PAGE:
Sixth-grader's note on windshield leads to justice in a hit-and-run

BUFFALO, N.Y. — Canisius College senior Andrew Sipowicz has a tale to tell that is truly unique -- a heartwarming story about a hit-and-run. He said it began the day he discovered a dent in his Ford Mustang.

"It was bashed in pretty good," Andrew said. "Then I saw the note. I wasn't expecting that at all, that it came from a sixth-grader."

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Ziarra Griffin left this hit-and-run note for a driver she didn't know. CBS News

Obviously, 11-year-old Ziarra Griffin didn't make the dent, but she did make it better with a note she tucked under his windshield. It read, "If you're wondering what happened to your car, bus 449 hit your car. It stops here every day to drop me off. She hit and run. Sorry."

Ziarra closed with a sketch of the getaway vehicle. 

As a result of her artistry and honesty, the bus driver was held accountable and Andrew is now getting his car fixed.

"I could have acted like it didn't happen, but I chose to do something about it because my mom always said, 'When you see somebody doing the wrong thing, you have to do the right thing,'" Ziarra said.

But her mom, Tocarra, refuses to take all the credit. In fact, Tocarra admits she wasn't exactly supportive that day. Instead, she was thinking they should get out of there.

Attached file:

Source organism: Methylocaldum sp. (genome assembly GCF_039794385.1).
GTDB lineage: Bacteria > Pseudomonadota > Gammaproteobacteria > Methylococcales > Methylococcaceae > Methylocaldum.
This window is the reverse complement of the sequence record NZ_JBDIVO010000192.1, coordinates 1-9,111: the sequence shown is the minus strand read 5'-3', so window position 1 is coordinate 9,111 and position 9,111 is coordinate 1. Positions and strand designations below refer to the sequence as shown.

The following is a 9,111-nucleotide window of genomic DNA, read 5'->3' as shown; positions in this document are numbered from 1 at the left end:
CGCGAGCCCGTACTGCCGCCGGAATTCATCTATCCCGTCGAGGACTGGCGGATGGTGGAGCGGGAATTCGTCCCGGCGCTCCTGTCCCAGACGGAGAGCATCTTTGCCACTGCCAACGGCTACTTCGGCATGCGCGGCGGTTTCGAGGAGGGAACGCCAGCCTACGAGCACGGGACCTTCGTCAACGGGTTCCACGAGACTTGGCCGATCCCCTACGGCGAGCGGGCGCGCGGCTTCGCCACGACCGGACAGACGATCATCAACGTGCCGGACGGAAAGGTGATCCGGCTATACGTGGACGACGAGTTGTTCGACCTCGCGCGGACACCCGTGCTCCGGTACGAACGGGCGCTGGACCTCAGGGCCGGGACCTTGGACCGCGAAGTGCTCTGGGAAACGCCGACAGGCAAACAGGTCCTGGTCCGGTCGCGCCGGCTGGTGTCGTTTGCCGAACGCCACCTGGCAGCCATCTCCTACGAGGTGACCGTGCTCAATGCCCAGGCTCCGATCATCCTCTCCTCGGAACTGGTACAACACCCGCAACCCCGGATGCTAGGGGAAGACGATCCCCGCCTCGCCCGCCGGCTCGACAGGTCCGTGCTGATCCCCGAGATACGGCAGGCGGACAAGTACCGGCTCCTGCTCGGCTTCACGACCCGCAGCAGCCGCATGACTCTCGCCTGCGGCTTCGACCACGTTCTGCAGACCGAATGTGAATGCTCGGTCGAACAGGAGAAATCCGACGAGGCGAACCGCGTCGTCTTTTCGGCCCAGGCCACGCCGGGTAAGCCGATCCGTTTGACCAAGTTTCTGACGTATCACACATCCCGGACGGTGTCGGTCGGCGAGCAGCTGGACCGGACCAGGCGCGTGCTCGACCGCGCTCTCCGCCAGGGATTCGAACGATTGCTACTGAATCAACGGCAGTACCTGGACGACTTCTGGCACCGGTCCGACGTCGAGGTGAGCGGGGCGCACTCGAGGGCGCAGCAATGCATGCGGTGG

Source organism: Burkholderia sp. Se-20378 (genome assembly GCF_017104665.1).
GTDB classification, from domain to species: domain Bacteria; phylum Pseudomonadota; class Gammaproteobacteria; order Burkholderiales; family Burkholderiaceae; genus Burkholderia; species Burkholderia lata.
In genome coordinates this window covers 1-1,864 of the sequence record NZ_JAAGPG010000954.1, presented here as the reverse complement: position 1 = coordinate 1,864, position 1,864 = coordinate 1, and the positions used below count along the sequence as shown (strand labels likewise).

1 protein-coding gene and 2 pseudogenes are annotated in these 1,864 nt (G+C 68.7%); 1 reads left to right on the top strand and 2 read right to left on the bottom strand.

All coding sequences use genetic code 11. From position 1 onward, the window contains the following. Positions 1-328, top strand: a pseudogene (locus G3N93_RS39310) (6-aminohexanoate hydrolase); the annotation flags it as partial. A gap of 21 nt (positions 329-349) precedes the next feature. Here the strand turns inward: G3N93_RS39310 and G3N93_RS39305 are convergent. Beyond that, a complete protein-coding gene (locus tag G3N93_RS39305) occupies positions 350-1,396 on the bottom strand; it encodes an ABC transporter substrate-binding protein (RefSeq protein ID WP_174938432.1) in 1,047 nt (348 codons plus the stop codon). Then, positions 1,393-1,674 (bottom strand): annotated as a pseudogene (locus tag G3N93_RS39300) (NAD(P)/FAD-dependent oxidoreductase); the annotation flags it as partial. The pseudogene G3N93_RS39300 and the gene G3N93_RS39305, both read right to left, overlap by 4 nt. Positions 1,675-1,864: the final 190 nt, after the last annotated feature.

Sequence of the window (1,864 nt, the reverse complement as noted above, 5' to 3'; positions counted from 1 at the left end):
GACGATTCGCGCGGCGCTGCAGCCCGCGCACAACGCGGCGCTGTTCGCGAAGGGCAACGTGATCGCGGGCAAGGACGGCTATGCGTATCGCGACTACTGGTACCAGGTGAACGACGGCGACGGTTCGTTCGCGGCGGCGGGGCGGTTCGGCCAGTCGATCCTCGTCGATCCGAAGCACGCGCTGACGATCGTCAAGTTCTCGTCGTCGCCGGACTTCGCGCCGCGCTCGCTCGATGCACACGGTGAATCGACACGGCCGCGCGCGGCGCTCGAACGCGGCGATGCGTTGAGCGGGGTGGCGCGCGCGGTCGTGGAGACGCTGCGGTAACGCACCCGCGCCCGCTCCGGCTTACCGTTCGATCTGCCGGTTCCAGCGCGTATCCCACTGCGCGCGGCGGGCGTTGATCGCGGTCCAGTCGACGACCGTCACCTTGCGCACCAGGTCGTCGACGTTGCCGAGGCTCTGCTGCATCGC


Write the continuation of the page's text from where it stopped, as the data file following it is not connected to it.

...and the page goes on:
"I don't want anyone to think it was me," Tocarra said. "My daughter taught me how to stay kind, stay compassionate, always knowing the right thing is always the right thing."

Andrew said Ziarra taught him that as well, which is why he just had to meet her.

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Ziarra Griffin and her mom Tocarra meet Andrew Sipowicz. CBS News

"I couldn't believe you left me that note. When I first saw my car, I was angry and then I saw your note and it changed my entire mood," Andrew said.

"To know that there are people out there with that kind of integrity and honesty, it's something I'm going to remember for the rest of my life."

Again, her mom credits nature over nurture, but she is clearly doing something right. Because raising kids who stand up to injustice is no accident.

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  • Steve Hartman

    Steve Hartman has been a CBS News correspondent since 1998, having served as a part-time correspondent for the previous two years.